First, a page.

The role of mentor is not to be taken lightly. To do this properly, time is required to really look at your photos in detail. Then the mentor must be willing to take the time and effort required to offer a detailed critique. When I say critique, understand that I'm not referring to criticism alone. A proper evaluation should include the positive aspects as well as the negative. We all have egos and an unrelenting barrage of complaints won't be helpful for long. This is something to remember when you are mentoring as well as being mentored. There is an old rule of thumb that says when critiquing, one should start with two things you like about the image(s) before starting in on the items to improve upon for the next shoot. Ideally, this should be someone with a breadth of experience.
Where can you get one of these people who will offer their time and expertise for no money? Surprisingly, there are lots of folks who will do this in the photography community but it may require the establishment of a relationship before you can expect significant help. There are likely many professional or skilled non-professional photographers in your community. Do you know any of them personally? If so, I'd start there. If not, do you know an experienced employee at a photography store? How about an editor at the local paper? Perhaps a person at the high school who edits the yearbook or paper? I've had the privilege of getting to know several highly skilled photographers just by taking the time to introduce myself at high school events where both of us are shooting. When you meet and greet a photog for the third or fourth time, it becomes much easier to engage in a conversation about the art and science of sports photography.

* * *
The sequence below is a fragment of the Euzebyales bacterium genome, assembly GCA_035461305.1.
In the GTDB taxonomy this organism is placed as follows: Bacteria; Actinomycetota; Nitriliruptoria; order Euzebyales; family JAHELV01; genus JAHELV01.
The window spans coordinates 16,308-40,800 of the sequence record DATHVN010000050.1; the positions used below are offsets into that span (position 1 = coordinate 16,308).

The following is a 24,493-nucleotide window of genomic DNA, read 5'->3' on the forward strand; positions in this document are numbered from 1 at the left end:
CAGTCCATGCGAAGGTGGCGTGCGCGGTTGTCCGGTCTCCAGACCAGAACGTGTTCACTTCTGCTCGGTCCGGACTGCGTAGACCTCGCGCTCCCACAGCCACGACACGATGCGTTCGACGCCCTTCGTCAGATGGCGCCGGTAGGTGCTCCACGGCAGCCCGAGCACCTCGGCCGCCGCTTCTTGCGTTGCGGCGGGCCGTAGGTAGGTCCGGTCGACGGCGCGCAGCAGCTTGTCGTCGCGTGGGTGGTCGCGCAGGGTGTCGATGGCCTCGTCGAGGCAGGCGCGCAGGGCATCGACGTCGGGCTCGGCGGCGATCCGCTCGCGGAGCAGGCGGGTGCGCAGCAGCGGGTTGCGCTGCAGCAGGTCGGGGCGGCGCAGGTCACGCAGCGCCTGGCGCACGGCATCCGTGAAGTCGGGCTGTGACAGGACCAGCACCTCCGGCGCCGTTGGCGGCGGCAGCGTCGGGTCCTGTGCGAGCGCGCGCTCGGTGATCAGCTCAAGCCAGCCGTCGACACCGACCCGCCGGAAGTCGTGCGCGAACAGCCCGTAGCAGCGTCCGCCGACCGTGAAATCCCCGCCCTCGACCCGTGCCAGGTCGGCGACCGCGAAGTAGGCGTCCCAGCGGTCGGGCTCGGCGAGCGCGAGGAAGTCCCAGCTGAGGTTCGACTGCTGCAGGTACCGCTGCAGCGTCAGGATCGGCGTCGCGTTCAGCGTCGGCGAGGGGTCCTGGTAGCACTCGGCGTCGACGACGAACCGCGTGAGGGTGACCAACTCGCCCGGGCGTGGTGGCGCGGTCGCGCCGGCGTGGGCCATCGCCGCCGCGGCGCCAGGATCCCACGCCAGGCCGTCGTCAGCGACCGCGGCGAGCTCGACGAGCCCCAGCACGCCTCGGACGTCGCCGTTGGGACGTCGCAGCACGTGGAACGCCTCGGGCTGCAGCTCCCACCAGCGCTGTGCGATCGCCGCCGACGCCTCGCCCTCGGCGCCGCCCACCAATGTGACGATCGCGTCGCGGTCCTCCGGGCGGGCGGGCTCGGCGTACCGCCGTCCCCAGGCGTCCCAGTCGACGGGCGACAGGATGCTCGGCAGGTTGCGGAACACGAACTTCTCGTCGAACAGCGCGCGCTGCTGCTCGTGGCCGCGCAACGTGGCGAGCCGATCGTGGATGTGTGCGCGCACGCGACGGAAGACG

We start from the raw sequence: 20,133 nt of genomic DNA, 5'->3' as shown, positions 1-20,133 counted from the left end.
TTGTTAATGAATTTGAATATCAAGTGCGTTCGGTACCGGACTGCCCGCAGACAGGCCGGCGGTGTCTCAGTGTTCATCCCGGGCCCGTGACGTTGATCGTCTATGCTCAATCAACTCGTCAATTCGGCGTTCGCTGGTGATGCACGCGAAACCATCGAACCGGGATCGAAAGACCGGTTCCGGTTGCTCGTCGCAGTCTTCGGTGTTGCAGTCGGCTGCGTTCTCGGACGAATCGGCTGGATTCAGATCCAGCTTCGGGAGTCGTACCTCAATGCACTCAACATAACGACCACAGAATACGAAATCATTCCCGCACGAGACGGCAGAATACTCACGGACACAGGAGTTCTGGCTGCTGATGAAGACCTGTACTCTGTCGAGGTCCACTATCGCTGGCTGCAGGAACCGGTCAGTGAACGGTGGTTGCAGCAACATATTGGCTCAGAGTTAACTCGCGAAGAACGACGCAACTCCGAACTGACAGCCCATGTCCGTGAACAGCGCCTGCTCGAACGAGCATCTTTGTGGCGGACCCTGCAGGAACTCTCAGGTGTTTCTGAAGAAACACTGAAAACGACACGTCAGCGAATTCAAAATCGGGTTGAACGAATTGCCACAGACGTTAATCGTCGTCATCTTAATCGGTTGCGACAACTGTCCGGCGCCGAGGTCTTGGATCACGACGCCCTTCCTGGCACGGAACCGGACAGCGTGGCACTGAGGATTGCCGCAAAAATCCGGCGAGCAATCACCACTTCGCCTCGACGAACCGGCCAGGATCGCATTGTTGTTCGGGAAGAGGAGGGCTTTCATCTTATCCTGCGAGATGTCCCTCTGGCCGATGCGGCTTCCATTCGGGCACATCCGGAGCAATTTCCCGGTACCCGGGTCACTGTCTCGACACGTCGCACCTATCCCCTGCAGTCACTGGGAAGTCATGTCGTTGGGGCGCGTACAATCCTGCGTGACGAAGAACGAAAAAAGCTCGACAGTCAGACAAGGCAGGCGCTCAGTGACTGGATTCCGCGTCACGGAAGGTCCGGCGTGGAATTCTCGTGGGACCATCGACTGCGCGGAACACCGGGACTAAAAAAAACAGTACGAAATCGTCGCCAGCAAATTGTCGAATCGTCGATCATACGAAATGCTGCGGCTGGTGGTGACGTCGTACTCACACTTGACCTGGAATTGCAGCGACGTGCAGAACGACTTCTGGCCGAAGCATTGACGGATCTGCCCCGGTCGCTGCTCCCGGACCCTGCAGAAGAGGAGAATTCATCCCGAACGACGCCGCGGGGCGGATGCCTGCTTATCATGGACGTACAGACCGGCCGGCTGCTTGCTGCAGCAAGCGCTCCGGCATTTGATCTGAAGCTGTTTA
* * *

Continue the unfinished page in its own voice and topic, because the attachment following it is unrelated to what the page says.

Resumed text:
My mentor is Mike "Chico" LaBarbera. We became best friends in 9th grade (46 years ago) and he is the one who encouraged me to start sports photography. I cringe when I think of how terrible my early images actually were and how wonderful I thought they were! Fortunately, Mike was patient and he knew how to suggest just one or two improvements at a time and he was skilled in suggesting things that were appropriate to my skill level. We only see each other in person about once or twice per year. We talk photography once or twice per week and Mike evaluates my images on zenfolio several times per month. That is enormously useful.
The electronic age offers its own opportunities for growth. Photography forums are very helpful. Personally, my current favorite is
also known as the Canon forum. There is a photo sharing forum for sports where you can post images and get feedback. The critiques can sometimes be harsh but the proper attitude to take is that even an unfairly negative evaluation can contain useful information for future events. It won't take long before you know who is talented and who is a poseur. There are incredibly talented folks who post there (and other forums too) and I'm always pleasantly surprised by how these gifted photographers are willing to share their insights.
This is the best time in the history of mankind to learn photography. Dive in. Join the party. The technology is incredible. Use it to realize your photographic vision. Have a mentor help guide your journey. Make it your task of tasks to do it now.